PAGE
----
N.B. premier says he hasn’t seen sex education presentation he banned from schools

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N.B. premier voices concern over sexual education presentation
New Brunswick Premier Blaine Higgs has focused attention from across the country on his province's sexual education regime with a social media post critical of a recent presentation in some New Brunswick high schools. But as Silas Brown reports, students and researchers say teens need frank answers and reliable information about these sorts of topics – May 27, 2024

Premier Blaine Higgs says he saw only one slide of the sex education presentation that he banned from New Brunswick schools.

In a Friday evening statement on social media, Higgs called a presentation delivered to a dozen high schools “clearly inappropriate” and said the sex education group behind it would no longer be welcome in the province’s schools.

While responding to reporters’ questions at the New Brunswick legislature Tuesday, Higgs said he was sent a screenshot of the presentation slide that he shared to social media. “I’ve never seen the entire presentation,” he said. When asked if his decision to ban the presentation from schools was based solely off the screenshot he had viewed, Higgs replied: “Next question.”

That screenshot features the questions: “Do girls masturbate?” — “Does it hurt when you do it for the first time?” — “Is it good or bad to do anal?” — “Is it normal to watch porn like people watch TV series?” Higgs said “a lot of parents were shocked” to see those questions featured in a presentation aimed at high school students.

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N.B. premier bans non-profit sex-ed group from schools

When asked what was shocking about the slide, the premier said “it speaks for itself.”

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Teresa Norris, president of the Montreal-based organization HPV Global Action, which operates the sexual education group that made the presentation, says the slide contains the types of questions teenagers are asking sex educators. She said her group has been teaching in New Brunswick schools for years, and its material has been vetted by the province.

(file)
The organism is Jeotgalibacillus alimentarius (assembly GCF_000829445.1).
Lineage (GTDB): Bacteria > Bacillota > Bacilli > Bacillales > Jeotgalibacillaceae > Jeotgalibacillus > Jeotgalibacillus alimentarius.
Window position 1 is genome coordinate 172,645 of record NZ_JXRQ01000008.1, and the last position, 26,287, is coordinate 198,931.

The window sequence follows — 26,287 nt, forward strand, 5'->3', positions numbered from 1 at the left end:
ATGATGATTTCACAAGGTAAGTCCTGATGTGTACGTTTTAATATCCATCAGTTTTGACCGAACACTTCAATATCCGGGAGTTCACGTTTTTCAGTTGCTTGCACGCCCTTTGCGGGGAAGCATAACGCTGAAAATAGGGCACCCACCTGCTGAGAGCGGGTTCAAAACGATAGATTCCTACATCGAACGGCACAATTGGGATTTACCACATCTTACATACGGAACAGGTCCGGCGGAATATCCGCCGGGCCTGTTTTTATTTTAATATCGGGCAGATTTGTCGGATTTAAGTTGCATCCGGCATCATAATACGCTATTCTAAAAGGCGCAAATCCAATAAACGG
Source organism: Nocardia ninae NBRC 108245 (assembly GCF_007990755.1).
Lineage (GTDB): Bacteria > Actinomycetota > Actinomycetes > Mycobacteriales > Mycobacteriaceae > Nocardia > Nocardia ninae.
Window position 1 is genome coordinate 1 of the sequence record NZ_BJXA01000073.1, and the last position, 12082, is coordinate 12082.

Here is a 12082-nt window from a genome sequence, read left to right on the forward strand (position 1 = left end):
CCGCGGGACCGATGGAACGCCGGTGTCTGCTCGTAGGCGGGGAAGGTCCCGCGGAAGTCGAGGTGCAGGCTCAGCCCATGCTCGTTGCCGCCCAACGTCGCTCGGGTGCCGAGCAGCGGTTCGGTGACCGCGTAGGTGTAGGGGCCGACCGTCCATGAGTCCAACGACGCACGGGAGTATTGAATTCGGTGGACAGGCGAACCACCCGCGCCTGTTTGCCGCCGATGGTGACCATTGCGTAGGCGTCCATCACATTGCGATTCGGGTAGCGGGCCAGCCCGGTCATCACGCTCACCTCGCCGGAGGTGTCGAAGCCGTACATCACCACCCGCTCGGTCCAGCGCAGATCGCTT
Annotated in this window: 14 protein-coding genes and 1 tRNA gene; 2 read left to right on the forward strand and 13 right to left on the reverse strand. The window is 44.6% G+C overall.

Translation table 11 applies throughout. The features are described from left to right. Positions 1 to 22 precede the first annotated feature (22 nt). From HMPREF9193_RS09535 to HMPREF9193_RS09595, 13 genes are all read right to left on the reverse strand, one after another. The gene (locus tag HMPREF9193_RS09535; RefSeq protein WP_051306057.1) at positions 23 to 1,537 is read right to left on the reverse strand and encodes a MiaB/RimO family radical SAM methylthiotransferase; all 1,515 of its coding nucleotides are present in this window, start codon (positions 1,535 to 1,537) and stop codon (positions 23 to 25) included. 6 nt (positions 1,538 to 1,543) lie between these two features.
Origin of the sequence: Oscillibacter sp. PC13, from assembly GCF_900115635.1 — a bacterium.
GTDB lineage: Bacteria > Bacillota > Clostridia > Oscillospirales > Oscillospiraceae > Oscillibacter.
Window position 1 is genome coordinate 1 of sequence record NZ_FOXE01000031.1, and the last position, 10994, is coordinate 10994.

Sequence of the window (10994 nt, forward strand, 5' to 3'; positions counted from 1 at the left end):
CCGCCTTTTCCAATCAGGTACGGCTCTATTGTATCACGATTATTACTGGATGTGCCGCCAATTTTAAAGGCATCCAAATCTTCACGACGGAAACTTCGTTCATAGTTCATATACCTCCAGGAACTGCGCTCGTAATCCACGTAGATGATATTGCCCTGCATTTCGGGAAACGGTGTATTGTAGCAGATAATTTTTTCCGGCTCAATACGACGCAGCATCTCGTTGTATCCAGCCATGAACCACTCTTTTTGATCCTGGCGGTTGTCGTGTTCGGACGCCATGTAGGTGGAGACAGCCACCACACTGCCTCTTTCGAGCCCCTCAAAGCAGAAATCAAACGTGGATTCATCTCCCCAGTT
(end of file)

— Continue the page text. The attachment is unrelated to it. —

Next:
“The presentation is a full A to Z of how to have healthy relationships, consent, boundaries, learning about all kinds of sexually transmitted infections, how to be tested, pregnancy prevention,” she said in an interview Wednesday. “We cover a full gamut of issues that are all outlined on the New Brunswick curriculum.”

She said these topics are of particular importance in New Brunswick, where the teen pregnancy rate was seven births per 1,000 teenage girls in 2022, compared to the national average of about four births per 1,000 teenage girls.

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Higgs was asked Tuesday what should be done differently in sexual education to address the province’s high teenage pregnancy rate. He replied: “That’s a good question, and if somebody thinks that that presentation is going to make that sort of difference, I guess it’d be nice to understand that, if that was the case.”

Norris said hearing this remark made her smile, because preventing unplanned pregnancies is what access to high-quality sex education accomplishes.

“That’s exactly why we keep coming back. It’s because this presentation is making a difference in making people realize how much responsibility comes with being sexually active …. It’s why we keep getting invited back to schools across the country,” she said.

A 2019 report on sexual health education in the province published by University of New Brunswick researchers says youth in the province have a high incidence of sexually transmitted infections, unplanned pregnancy, sexual violations and dating violence that is “suggestive of high-risk sexual behaviours and a lack of knowledge regarding sexual consent, personal safety, and understanding of healthy relationship characteristics.”

This report by The Canadian Press was first published May 29, 2024.

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